Tenacity & True Grit
The Mindset and Practice of the Resilient Self
You are not a rubber band.
We need to stop thinking about human resilience through the lens of Newtonian physics. People aren’t elastic. You are not a rubber that stretches, neatly recoils, and reverts to a previous state. Yet, somehow, this has become the expectation. People don’t “bounce back” from hardship. Most get through it, and the resilient move out and up.
Humans are marked by the trials of their lives. People are changed by pain. In the during and after, they face a choice: Do I let this break me, or do I use my experience in a way that leaves me transformed?
Resilience is different than endurance. It’s not mere survival. Resilience is becoming stronger. Smarter. It requires showing up and pressing forward with intention, purpose, and direction.
The pandemic has left people fractured in many ways--emotionally, physically, financially, relationally. Opportunities for something new and stronger to emerge exist in these spaces. Earnest Hemmingway said: The world breaks everyone, and afterward, some are strong at the broken places. People often focus on his words, “strong at the broken places,” but it’s important to think about the “some.”
What sets apart the resilient who recover from the rest?
Why are some made stronger by suffering but others defeated?
Who is a victim, and who is victorious?
The resilient choose.
Resilience is about your mindset and your habits. It is a mentality and a practice.
Resilience starts with you.
The Resilient Mind
The mentality of resilience involves making meaning of what happens to you. Forming purpose in pain is different than finding blame. Sometimes people reach for reasons “why” tragedy happens. “Why” matters little, “now what”—a lot. Resilient people focus less on cause and more on creating result. The pursuit of what you can do with what you have learned is useful. Spending a lot of time and energy asking questions that may not have answers isn’t.
Resilience requires you to harness your attention and direct it to productive places. No one will ever be able to strip you of the control you have over your mind. Think about what you can change – your attitude, actions, and frame of experience.
Resilient people take an honest look at how they participate in making their situations more difficult. Internal narrative, attitude, inaction, and irresponsibility can perpetuate self-induced suffering.
The resilient are realistic. You need to maintain hope without being naively optimistic. In the Vietnam War, Admiral James Stockdale spent over seven years in a POW camp. In reflection on his experience, he articulated what is known as the Stockdale Paradox. He described the psychological profile of the prisoners who did not survive like this:
“The optimists. . .Oh, they were the ones who said, ‘We’re going to be out by Christmas.’ And Christmas would come, and Christmas would go. Then they’d say, ‘We’re going to be out by Easter.’ And Easter would come, and Easter would go. And then Thanksgiving, and then it would be Christmas again. And they died of a broken heart … This is a very important lesson. You must never confuse faith that you will prevail in the end—which you can never afford to lose—with the discipline to confront the most brutal facts of your current reality, whatever they might be."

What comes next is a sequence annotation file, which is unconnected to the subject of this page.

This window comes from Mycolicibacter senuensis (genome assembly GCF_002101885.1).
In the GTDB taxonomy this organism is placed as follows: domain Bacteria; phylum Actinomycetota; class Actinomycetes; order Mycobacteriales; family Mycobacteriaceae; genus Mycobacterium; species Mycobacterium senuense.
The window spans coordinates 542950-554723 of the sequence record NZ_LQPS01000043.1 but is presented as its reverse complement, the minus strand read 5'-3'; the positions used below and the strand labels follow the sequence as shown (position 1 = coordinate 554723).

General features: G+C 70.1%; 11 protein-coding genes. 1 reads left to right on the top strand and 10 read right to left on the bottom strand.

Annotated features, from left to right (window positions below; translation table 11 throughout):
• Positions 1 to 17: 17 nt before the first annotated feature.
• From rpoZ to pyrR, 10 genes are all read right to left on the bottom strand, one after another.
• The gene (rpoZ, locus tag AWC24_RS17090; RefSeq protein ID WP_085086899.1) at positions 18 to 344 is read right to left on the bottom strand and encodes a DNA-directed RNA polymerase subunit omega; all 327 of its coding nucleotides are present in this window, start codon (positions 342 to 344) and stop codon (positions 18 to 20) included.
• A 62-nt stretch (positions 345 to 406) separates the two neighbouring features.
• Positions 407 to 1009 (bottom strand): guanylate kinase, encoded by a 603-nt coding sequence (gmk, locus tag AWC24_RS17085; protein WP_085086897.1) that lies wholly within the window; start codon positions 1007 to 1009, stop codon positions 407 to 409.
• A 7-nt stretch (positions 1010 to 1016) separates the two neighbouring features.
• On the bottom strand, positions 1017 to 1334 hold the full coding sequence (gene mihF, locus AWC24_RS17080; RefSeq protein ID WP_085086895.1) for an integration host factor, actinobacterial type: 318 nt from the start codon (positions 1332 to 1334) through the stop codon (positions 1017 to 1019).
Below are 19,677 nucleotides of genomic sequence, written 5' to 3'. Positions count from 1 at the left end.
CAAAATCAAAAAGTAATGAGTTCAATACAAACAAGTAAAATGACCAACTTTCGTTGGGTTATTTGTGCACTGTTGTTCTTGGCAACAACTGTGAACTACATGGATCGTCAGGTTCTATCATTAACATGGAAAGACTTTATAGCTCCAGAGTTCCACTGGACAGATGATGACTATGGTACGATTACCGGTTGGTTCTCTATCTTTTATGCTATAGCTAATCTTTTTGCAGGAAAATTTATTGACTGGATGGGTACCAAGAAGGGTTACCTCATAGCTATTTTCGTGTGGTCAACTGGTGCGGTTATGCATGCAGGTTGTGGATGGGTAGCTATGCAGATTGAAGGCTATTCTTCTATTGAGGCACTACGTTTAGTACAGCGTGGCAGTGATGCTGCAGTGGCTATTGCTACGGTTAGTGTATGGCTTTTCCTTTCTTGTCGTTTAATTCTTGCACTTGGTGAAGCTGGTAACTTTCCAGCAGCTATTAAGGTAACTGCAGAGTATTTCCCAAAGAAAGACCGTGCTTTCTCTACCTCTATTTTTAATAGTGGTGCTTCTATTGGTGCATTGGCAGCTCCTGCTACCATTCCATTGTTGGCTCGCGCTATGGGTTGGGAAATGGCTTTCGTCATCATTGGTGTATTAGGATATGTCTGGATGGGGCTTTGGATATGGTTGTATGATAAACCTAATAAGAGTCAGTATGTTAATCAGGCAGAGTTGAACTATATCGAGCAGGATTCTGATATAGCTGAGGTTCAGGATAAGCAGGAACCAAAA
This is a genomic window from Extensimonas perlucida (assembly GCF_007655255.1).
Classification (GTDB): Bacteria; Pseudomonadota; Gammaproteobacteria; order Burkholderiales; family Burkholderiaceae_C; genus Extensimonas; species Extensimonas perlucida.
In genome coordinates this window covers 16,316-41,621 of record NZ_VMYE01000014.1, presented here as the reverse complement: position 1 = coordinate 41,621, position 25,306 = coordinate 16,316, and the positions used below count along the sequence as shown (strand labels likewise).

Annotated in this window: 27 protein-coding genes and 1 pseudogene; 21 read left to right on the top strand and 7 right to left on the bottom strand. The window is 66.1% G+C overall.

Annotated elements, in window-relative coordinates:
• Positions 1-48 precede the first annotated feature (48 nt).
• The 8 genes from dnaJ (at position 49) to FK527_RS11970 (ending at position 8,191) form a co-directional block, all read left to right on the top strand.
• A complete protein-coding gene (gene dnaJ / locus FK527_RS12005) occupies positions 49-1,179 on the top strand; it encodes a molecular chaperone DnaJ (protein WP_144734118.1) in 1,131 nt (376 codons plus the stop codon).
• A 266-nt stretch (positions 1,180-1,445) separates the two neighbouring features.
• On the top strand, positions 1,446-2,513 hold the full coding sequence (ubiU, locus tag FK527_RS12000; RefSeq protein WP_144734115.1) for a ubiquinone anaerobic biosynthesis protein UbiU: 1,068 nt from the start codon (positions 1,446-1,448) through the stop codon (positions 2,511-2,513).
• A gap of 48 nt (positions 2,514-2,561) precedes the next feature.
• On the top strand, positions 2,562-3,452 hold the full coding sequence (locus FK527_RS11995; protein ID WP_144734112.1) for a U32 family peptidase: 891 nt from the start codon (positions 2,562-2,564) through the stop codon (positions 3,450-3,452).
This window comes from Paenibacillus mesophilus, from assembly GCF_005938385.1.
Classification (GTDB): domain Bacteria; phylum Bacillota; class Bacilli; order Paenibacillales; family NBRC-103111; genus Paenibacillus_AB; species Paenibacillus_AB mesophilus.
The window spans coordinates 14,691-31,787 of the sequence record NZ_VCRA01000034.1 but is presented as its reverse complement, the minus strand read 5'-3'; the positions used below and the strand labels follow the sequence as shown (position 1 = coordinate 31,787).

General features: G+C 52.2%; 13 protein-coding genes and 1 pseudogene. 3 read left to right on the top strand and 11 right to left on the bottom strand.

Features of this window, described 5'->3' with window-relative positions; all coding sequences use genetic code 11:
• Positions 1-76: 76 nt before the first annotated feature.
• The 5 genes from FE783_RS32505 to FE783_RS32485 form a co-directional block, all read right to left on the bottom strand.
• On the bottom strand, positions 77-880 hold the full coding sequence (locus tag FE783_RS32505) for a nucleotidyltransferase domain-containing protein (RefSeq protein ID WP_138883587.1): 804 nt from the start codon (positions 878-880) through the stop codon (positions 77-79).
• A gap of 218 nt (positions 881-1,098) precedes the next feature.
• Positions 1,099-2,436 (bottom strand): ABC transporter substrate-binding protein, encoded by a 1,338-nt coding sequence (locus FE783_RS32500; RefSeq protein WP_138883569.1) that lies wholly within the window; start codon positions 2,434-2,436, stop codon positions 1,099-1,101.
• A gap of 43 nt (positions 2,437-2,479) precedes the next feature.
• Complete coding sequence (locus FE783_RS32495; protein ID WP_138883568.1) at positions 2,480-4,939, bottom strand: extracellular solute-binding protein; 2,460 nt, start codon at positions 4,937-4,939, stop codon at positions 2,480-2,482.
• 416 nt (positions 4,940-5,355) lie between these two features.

Resilience as a Practice
Resilience is active. The practice of resilience involves exercising agency where you have it. If something bad happened to you, don’t give your power away. Identify a target to reach for in the future. Pursue a purpose. Be a part of something outside yourself. Share and contribute. Struggle up instead of spiraling down.
How do we make gold from dross? Freud used the language of defenses to describe one option we have to respond to difficulty—sublimation. People sublimate when they take socially unacceptable impulses or desires and channel them into positive behaviors. Are you angry about what happened to you? Box instead of busting a hole in your window. You will be stronger and less bloody. Reinvest the energy created by your circumstances into something that will help you.
Resilience is taking responsibility. You don’t choose what happens to you, but you are liable for how your respond to it. Own behaviors that follow your hard. Trauma can be a crucible for resilience, only if you let it. You decide how you medicate your pain or treat it.
Muscle fibers rip under strain and strengthen during rest. Repair happens in recovery periods. When you’ve experienced stress, take action to address the physical, psychological, and relational impact that adverse events have had on you. There is important work to do after crisis has abated. Aftereffects will remain until appropriately addressed.
Trials can alter our trajectory. Misfortune doesn’t modify our essence, but collision with difficulty can send us down a new path. Decide where you want to go.
In the inevitable chaos of this universe, you will be confronted with pain. It's not a matter of if, but when. Expect it and do your best to prepare. When hit by trouble, what will your response be? You can let hard things shatter your spirit and kill your will. Or, you can opt to use adversity as opportunity—a chance for self-discovery and amelioration. The choice will always be yours.
We are not what happens to us.
We are what we do with it.
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